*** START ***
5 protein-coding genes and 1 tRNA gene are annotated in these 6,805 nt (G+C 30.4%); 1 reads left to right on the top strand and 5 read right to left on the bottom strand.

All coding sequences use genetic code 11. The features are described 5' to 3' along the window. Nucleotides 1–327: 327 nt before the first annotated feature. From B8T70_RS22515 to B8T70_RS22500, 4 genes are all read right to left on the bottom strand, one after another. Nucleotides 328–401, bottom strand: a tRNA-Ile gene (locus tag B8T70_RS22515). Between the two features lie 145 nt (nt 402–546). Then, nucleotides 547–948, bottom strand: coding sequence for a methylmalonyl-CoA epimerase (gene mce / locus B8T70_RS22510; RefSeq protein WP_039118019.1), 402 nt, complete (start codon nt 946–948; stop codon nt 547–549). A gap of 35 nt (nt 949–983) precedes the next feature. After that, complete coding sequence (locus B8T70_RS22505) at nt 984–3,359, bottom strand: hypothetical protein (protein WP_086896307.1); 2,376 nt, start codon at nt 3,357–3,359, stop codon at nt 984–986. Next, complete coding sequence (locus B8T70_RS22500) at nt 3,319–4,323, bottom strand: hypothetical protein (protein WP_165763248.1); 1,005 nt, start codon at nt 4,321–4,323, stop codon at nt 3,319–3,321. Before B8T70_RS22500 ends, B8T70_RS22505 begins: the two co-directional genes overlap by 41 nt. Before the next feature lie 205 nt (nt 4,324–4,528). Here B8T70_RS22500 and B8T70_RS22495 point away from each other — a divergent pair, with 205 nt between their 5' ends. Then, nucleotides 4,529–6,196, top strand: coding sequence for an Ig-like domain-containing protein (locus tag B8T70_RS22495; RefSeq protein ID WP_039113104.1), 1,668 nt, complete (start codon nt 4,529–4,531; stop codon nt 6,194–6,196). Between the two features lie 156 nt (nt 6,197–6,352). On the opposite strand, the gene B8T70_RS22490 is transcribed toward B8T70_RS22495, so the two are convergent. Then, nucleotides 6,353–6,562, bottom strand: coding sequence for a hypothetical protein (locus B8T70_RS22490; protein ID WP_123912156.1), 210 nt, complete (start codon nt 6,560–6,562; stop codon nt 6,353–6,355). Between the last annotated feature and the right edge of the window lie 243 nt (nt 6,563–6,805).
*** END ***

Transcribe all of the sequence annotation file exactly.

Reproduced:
5 protein-coding genes and 1 tRNA gene are annotated in these 6,805 nt (G+C 30.4%); 1 reads left to right on the top strand and 5 read right to left on the bottom strand.

All coding sequences use genetic code 11. The features are described 5' to 3' along the window. Nucleotides 1–327: 327 nt before the first annotated feature. From B8T70_RS22515 to B8T70_RS22500, 4 genes are all read right to left on the bottom strand, one after another. Nucleotides 328–401, bottom strand: a tRNA-Ile gene (locus tag B8T70_RS22515). Between the two features lie 145 nt (nt 402–546). Then, nucleotides 547–948, bottom strand: coding sequence for a methylmalonyl-CoA epimerase (gene mce / locus B8T70_RS22510; RefSeq protein WP_039118019.1), 402 nt, complete (start codon nt 946–948; stop codon nt 547–549). A gap of 35 nt (nt 949–983) precedes the next feature. After that, complete coding sequence (locus B8T70_RS22505) at nt 984–3,359, bottom strand: hypothetical protein (protein WP_086896307.1); 2,376 nt, start codon at nt 3,357–3,359, stop codon at nt 984–986. Next, complete coding sequence (locus B8T70_RS22500) at nt 3,319–4,323, bottom strand: hypothetical protein (protein WP_165763248.1); 1,005 nt, start codon at nt 4,321–4,323, stop codon at nt 3,319–3,321. Before B8T70_RS22500 ends, B8T70_RS22505 begins: the two co-directional genes overlap by 41 nt. Before the next feature lie 205 nt (nt 4,324–4,528). Here B8T70_RS22500 and B8T70_RS22495 point away from each other — a divergent pair, with 205 nt between their 5' ends. Then, nucleotides 4,529–6,196, top strand: coding sequence for an Ig-like domain-containing protein (locus tag B8T70_RS22495; RefSeq protein ID WP_039113104.1), 1,668 nt, complete (start codon nt 4,529–4,531; stop codon nt 6,194–6,196). Between the two features lie 156 nt (nt 6,197–6,352). On the opposite strand, the gene B8T70_RS22490 is transcribed toward B8T70_RS22495, so the two are convergent. Then, nucleotides 6,353–6,562, bottom strand: coding sequence for a hypothetical protein (locus B8T70_RS22490; protein ID WP_123912156.1), 210 nt, complete (start codon nt 6,560–6,562; stop codon nt 6,353–6,355). Between the last annotated feature and the right edge of the window lie 243 nt (nt 6,563–6,805).